We may be one giant step closer to solving HIV thanks to a new vaccine set to start human trials next year.
A new experimental vaccine regimen, tailor made to fit of the structure of a vulnerable region on HIV, generated antibodies in mice, guinea pigs and monkeys, and it neutralized dozens of HIV strains. The findings will lead to human clinical trials for a vaccine capable of neutralizing a large fraction of common HIV strains, reports www.hivplusmag.com.
The findings were published in the journal Nature Medicine, and it was led by investigators from the National Institute of Allergy and Infectious Diseases, which falls under the National Institutes of Health.
“NIH scientists have used their detailed knowledge of the structure of HIV to find an unusual site of vulnerability on the virus and design a novel and potentially powerful vaccine,” said NIAID Director Anthony S. Fauci, M.D.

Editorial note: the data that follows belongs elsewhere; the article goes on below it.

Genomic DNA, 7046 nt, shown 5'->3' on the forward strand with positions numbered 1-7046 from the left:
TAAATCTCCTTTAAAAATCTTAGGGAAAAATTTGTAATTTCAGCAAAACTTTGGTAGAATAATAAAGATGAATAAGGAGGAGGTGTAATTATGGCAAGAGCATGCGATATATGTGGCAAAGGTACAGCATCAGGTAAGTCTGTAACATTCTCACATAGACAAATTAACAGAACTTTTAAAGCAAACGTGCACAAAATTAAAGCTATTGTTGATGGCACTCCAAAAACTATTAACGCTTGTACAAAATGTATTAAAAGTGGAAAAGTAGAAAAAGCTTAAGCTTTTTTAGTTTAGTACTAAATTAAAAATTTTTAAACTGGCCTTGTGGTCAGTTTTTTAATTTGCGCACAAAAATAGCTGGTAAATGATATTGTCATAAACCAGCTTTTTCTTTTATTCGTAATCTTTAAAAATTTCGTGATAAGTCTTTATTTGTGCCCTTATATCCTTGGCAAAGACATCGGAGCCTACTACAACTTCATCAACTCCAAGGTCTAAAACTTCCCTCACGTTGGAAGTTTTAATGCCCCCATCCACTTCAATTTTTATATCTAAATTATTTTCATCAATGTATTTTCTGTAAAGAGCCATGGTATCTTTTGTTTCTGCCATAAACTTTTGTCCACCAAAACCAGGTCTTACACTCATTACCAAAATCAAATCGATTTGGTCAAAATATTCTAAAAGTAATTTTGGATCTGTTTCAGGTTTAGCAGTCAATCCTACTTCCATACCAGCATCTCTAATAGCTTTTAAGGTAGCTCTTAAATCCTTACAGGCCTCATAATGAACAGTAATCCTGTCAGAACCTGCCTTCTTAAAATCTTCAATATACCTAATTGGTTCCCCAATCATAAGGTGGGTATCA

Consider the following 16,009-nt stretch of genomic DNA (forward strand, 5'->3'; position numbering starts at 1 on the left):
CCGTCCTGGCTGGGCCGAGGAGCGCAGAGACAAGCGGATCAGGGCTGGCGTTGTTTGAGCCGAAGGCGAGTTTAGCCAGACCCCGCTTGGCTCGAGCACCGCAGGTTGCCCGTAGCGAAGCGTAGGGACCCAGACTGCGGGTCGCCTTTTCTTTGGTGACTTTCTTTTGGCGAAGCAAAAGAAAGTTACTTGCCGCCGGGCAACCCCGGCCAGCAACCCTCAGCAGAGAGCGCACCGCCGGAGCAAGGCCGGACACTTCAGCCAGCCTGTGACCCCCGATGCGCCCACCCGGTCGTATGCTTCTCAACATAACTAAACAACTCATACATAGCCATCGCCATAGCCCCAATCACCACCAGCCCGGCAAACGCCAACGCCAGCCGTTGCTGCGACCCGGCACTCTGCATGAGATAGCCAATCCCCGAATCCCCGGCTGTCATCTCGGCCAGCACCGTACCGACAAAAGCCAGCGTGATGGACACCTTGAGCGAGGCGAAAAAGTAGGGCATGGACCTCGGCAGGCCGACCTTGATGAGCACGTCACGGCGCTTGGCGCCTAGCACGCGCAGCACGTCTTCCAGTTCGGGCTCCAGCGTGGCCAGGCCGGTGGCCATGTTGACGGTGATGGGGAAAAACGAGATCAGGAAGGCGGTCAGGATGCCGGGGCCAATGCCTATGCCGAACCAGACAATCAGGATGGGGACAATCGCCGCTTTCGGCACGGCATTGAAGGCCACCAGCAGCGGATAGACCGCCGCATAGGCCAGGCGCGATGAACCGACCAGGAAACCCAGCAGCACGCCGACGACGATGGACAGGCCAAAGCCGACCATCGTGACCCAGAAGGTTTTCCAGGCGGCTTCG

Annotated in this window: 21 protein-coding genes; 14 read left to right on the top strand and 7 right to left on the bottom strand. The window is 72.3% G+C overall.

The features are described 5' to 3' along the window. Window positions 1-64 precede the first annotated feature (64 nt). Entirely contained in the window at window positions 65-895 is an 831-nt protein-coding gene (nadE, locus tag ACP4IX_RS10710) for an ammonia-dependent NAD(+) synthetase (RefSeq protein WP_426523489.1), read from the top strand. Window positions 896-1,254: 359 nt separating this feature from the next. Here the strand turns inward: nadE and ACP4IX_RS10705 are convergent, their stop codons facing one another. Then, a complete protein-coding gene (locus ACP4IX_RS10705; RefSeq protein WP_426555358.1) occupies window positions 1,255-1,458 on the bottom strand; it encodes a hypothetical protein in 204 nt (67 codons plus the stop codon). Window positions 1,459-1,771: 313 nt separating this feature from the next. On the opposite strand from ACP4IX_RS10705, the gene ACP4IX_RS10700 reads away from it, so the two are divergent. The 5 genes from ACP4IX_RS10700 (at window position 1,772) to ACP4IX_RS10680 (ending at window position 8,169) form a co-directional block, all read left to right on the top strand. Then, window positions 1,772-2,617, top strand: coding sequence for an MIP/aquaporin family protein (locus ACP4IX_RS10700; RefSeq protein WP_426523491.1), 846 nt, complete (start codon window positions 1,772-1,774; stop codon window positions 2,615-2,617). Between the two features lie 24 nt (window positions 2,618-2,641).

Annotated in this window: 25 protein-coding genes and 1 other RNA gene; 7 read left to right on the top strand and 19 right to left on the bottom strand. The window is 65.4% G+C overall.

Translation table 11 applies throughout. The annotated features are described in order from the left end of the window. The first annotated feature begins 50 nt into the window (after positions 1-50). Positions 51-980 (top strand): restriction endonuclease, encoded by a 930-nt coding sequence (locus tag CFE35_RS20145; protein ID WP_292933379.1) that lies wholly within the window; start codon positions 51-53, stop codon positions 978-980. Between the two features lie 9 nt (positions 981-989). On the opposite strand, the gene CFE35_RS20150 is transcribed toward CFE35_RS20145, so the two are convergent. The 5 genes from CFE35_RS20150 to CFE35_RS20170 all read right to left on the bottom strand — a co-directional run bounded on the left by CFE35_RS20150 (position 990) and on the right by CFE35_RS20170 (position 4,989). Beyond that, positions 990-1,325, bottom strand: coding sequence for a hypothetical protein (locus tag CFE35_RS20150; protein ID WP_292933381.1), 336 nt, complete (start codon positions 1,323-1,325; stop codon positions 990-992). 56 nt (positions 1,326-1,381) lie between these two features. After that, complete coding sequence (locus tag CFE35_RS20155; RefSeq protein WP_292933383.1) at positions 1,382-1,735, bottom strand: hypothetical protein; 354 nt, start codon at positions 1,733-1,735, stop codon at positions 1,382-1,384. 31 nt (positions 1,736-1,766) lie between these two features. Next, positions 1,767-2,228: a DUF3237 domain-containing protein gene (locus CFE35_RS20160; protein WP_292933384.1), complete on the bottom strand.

“This elegant study is a potentially important step forward in the ongoing quest to develop a safe and effective HIV vaccine.”
The vaccine is epitope-based. An epitope is the specific site of an antigen to which an antibody binds. This vaccine is based on the site of a broad number of HIV strains that antibodies can bind to. This epitope was identified only two years ago.
Now, investigators are looking at ways to improve the vaccine candidate by making it more potent and provide more consistent results. It’s one of the latest approaches in their attempt to develop a broadly neutralizing vaccine fit for the public that works on multiple strains of HIV.